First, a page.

Henry Morgan was born in 1635 in Germany. His father, Robert, was a squire from Wales and his mother was from Germany. After the family returned to England, he was kidnapped in the city of Bristol and shipped to Barbados. There, Henry was sold into slavery, but he eventually escaped and found his way to the island of Jamaica.

In Jamaica, Henry had connections since his uncle, Edward Morgan, was the Lieutenant Governor of the island. Henry married Edward's daughter, Mary, who was also his cousin. In 1666, Morgan was given command of a ship in Edward Mansfield's expedition to seize Old Providence and Santa Catalina. However, once Mansfield was killed by the Spanish, Morgan took command as admiral for the remainder of the expedition.

In 1668, Sir Thomas Modyford, the governor of Jamaica, gave Morgan command of ten ships and five hundred men to go on an expedition to Cuba. The goal of the expedition was to capture Spanish prisoners who supposedly had knowledge about a planned Spanish assault on Jamaica. Morgan's forces sailed to Cuba, capturing the city of Puerto Principe, before moving on to seize Portobelo, Panama. To aid in the attack, Morgan reportedly used Jesuits as human shields from enemy bullets.

After hearing of the invasion of Portobelo, the governor of Panama agreed to pay Morgan a ransom to have his forces evacuate. Henry Morgan and his crew subsequently returned to Port Royal, Jamaica, where they celebrated. Although he had only been permitted to attack Cuba, the British command feigned ignorance of his actions, largely due to their dislike of the Spanish.

Shortly after returning to Jamaica, Morgan was called upon by governor Modyford yet again. This time, Modyford wanted Morgan to destroy Spanish forces in Cuba. Morgan departed with a large expedition and proceeded to bombard and sack the coastline of Cuba. In January of 1669, Morgan had a close encounter with death when a rowdy party accidentally detonated a barrel of gunpowder, causing the largest ship in the expedition to explode.

In March of 1669, Morgan and his forces seized the city of Maracaibo, Venezuela. The town was reportedly so terrified of his reputation that they fled as soon as his ship was spotted. Morgan spent a few weeks at Gibraltar on Lake Maracaibo, where he seized a great deal of booty from the wealthy landowners.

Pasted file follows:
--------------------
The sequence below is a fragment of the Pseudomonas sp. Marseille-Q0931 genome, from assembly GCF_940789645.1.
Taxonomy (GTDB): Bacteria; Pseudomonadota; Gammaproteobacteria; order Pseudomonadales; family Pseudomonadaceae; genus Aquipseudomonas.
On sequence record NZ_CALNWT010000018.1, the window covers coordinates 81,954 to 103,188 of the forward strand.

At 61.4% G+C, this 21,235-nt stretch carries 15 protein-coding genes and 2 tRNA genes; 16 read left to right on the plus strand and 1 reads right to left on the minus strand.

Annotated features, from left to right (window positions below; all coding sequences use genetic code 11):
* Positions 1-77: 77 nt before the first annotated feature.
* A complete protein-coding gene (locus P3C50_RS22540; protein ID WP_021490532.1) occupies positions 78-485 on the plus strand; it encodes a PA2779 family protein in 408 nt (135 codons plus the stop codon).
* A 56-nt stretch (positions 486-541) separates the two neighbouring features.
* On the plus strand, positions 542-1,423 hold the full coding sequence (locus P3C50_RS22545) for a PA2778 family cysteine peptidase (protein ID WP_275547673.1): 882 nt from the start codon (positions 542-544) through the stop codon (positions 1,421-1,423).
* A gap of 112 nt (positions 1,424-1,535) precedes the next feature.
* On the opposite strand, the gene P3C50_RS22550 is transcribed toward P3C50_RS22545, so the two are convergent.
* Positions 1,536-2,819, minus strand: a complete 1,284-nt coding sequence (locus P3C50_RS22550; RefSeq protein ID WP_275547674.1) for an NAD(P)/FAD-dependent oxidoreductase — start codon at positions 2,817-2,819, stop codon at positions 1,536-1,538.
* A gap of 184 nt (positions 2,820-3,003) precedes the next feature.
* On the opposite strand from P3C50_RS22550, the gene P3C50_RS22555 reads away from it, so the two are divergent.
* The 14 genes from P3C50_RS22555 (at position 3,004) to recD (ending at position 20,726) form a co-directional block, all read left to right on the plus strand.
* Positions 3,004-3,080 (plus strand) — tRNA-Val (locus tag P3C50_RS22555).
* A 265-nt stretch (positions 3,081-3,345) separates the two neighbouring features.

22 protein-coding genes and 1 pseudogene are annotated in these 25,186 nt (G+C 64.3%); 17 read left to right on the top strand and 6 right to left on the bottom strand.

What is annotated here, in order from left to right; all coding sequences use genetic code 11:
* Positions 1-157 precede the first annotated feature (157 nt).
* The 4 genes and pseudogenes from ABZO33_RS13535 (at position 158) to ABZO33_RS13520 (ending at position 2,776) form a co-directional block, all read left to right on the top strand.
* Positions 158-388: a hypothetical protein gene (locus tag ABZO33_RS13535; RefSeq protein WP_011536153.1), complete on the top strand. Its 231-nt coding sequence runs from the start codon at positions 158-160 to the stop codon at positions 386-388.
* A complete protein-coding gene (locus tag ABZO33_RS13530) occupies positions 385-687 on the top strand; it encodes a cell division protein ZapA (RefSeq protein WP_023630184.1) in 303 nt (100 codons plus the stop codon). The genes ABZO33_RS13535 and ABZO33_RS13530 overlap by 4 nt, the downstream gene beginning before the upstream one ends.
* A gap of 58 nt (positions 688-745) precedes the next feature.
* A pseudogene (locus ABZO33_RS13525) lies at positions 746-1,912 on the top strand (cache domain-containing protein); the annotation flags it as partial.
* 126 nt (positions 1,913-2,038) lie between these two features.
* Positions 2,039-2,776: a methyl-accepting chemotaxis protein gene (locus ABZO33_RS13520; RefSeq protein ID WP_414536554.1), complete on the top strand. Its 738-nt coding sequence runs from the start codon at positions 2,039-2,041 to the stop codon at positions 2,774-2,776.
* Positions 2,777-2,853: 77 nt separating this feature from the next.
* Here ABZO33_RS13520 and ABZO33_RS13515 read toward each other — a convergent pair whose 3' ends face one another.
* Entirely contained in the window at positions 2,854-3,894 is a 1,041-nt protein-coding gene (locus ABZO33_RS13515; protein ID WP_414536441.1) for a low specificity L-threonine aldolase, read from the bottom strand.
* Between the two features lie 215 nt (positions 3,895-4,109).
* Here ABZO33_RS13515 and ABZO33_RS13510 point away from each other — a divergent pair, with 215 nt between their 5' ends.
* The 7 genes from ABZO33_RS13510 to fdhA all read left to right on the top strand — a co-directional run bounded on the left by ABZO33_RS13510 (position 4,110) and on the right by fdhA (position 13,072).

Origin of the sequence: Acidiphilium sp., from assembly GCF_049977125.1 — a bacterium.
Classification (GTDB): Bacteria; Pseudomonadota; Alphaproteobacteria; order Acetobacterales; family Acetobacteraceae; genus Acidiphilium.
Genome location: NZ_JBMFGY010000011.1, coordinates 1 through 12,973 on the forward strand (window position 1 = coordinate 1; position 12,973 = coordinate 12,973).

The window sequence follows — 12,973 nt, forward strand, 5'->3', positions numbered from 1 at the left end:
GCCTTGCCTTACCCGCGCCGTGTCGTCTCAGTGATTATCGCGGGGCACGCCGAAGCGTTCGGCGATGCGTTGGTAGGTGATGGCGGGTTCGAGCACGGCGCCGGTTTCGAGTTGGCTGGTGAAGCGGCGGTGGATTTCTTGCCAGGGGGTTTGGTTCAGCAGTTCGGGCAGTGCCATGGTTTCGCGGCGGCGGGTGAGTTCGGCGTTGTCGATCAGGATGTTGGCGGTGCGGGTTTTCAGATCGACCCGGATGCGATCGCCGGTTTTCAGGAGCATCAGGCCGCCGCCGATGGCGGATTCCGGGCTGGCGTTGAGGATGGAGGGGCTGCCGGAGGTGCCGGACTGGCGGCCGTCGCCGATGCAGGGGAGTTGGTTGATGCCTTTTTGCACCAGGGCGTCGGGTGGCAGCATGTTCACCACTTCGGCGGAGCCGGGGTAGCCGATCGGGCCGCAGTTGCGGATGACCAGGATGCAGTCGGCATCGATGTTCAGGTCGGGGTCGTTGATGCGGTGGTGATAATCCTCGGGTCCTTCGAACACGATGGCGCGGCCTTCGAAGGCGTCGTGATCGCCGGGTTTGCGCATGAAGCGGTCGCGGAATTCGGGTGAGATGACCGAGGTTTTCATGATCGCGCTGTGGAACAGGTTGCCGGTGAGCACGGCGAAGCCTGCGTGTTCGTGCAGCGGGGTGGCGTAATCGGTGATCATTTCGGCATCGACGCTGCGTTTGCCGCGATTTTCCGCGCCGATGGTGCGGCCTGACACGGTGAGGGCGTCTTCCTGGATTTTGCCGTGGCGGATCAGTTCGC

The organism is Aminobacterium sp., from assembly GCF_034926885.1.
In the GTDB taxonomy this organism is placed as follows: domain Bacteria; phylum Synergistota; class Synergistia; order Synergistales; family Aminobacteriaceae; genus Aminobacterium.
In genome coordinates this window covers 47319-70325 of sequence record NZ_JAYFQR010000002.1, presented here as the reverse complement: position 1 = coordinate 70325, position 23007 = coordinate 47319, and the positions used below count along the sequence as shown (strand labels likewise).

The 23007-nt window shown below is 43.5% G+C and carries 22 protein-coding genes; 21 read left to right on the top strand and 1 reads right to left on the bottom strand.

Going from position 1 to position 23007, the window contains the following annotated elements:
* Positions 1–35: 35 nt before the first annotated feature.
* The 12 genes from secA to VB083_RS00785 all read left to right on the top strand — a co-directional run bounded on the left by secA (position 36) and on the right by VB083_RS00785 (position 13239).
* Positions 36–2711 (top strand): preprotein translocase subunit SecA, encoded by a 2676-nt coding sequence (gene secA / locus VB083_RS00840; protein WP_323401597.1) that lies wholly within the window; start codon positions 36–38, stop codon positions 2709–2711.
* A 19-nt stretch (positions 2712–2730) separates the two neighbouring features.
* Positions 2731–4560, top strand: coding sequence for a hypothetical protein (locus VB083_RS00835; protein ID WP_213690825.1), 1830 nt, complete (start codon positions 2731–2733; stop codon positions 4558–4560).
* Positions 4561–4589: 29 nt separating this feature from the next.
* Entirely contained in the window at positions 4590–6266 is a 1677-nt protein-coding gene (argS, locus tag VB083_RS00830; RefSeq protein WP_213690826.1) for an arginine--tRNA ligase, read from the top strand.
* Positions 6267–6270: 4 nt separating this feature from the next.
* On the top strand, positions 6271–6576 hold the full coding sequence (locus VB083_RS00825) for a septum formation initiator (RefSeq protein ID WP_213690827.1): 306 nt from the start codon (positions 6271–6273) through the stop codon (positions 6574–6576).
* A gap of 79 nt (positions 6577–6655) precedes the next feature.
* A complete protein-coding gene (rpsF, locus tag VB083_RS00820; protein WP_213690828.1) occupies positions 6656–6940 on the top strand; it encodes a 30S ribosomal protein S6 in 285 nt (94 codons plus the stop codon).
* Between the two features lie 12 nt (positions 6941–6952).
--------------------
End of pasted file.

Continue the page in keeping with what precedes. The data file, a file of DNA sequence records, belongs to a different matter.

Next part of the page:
After his vacation, Morgan and his ships returned to Maracaibo, where three Spanish ships were blocking his exit to the Caribbean. Morgan attacked the ships and managed to escape unscathed, but not without searching them for treasure. Afterwards, he and his crew returned to Jamaica, where he was scolded by Modyford for going beyond his orders, but not punished. Instead, he was commissioned to conduct war against Spain in any way possible, receiving pay in the form of any booty seized. Modyford also gave Morgan complete command of all Jamaican war vessels for this venture.

With permission to privateer against the Spaniards, Morgan departed Jamaica for Panama. Along the way, he seized the island of Santa Catalina on December 15, 1670. On December 27, 1670, he seized the castle of Chagres, killing three hundred of the Spanish soldiers in the garrison. With nearly 1500 men, he moved into Panama, following the Chagres River. On January 18, 1671, he arrived at Panama and discovered that about 1500 Spanish soldiers were guarding the city. He decided to split his forces in two, with one marching towards the enemy and the second force moving around to flank them. The poorly trained Spaniards fell for the attack and were slaughtered, leaving the city unprotected.

While ransacking the city, Morgan found treasure exceeding one hundred thousand pounds. It is then said that Morgan proceeded to burn the entire city and massacre the civilians, although some claim that the remaining Spaniards were the ones that burned the city. In any case, the city was destroyed and Morgan returned to Jamaica.

Once in Jamaica, Morgan was arrested for violating a treaty between England and Spain. He claimed that he had no knowledge of such a treaty, but was brought back to England anyways. After a trial in 1672, he proved that he had no knowledge and was commended for his service to the royal crown. In 1674, he was knighted and allowed to return to Jamaica, where he was appointed Lieutenant Governor of the island.

By 1681, Morgan had become governor of Jamaica, but he was removed from this position by the king, who replaced him with Thomas Lynch. Morgan began to lose further political influence in Jamaica and began to develop a reputation as a drunk and brawler. In 1683, he was kicked out of the Jamaican Council, losing his last grip on power. To make things worse, a book about Morgan was published by Alexandre Exquemelin, depicting him as a drunken pirate. Morgan started a libel lawsuit against him, and was able to get the book taken off the market and damages of two hundred pounds.

In 1684, Morgan's political opponent, Governor Thomas Lynch, died and Christopher Monck took his place. Monck took steps to have Morgan reappointed to the Jamaican Council in 1688, but by this time Morgan was suffering from a respiratory illness. He died on August 25, 1688, probably due to liver failure from excessive drinking.

Today, Henry Morgan is remembered for being one of the few pirates to successfully retire from the profession. The most likely cause of his survival was the fact that he plundered under the protective cloak of the crown. Several future pirates tried to use this same strategy, but never succeeded on the scale that Morgan did.